When should DHEA be taken?

Of course, you should always follow the instructions of the respective treating doctor, as each case is individual. However, the capsules are usually taken in the morning, about 30 minutes before breakfast, on an empty stomach. There are usually no interactions with other medications. The highest concentration of DHEA is measured about four hours after taking DHEA.

How can I buy DHEA?

In many countries, DHEA is prescription-only and can only be obtained with a doctor’s prescription. From our point of view, this is understandable when you consider the number of possible side effects with incorrect use. However, DHEA is available over the counter as a dietary supplement in other countries. However, we can only advise you to seek medical or naturopathic advice before use. Only in this way can correct use be ensured ³.


DHEA is an important hormone when it comes to unfulfilled desire to have children. Especially at the age of 30 or older, a DHEA test makes sense if you have been wanting to have a baby for a while. After all, a DHEA deficiency could be the cause of unfulfilled desire to have children and more frequent miscarriages, among other things. The dosage and individual guidance should be done by experts who make a recommendation based on the available test results. DHEA can demonstrably positively influence the pregnancy rate, egg quality, and follicle maturation. It is also an important hormone for preventing miscarriages. Not only in preparation for IVF, but also during the time of desire to have children, DHEA supplementation can be useful because every woman needs good eggs during this time. In this sense, we wish you all the best on your way to your desired child.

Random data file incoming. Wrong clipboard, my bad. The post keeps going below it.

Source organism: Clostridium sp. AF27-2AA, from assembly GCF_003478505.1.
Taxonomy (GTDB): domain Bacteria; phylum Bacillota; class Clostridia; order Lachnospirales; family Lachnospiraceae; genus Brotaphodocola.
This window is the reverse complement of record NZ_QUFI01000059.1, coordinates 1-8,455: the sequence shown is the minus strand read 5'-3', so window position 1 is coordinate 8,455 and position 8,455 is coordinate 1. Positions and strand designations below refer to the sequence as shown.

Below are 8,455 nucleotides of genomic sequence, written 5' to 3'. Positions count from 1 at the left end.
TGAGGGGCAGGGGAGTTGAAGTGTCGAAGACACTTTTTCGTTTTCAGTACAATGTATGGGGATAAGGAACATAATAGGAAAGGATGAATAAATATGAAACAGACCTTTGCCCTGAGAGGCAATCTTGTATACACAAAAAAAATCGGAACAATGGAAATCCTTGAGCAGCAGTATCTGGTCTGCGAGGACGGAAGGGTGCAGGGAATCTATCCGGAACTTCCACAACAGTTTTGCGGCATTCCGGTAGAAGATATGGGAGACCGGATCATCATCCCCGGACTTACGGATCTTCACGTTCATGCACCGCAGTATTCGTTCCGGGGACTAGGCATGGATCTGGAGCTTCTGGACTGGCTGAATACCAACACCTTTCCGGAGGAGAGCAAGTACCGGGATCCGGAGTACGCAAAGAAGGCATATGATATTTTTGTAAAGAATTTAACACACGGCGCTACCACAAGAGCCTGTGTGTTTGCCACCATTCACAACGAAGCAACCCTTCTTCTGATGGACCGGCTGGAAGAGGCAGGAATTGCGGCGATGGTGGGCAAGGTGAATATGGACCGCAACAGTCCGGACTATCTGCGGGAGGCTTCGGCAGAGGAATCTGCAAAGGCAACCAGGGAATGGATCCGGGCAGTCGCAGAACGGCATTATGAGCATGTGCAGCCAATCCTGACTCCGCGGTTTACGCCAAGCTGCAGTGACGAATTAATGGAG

This information is provided to the best of our knowledge and belief. They are intended exclusively for interested parties and for further education and are by no means to be understood as diagnostic or therapeutic instructions. We assume no liability for any damage of any kind that arises directly or indirectly from the use of the information. If you suspect illness, please consult your doctor, healer, or alternative practitioner.


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[4] Gleicher, N., Barad, D.H. Dehydroepiandrosterone (DHEA) supplementation in diminished ovarian reserve (DOR). Reprod Biol Endocrinol 9, 67 (2011). https://doi.org/10.1186/1477-7827-9-67
[5] Li Y, Zheng Q, Sun D, Cui X, Chen S, Bulbul A, Liu S, Yan Q. Dehydroepiandrosterone stimulates inflammation and impairs ovarian functions of polycystic ovary syndrome. J Cell Physiol. 2019 May;234(5):7435-7447. doi: 10.1002/jcp.27501. Epub 2018 Dec 23. PMID: 30580448.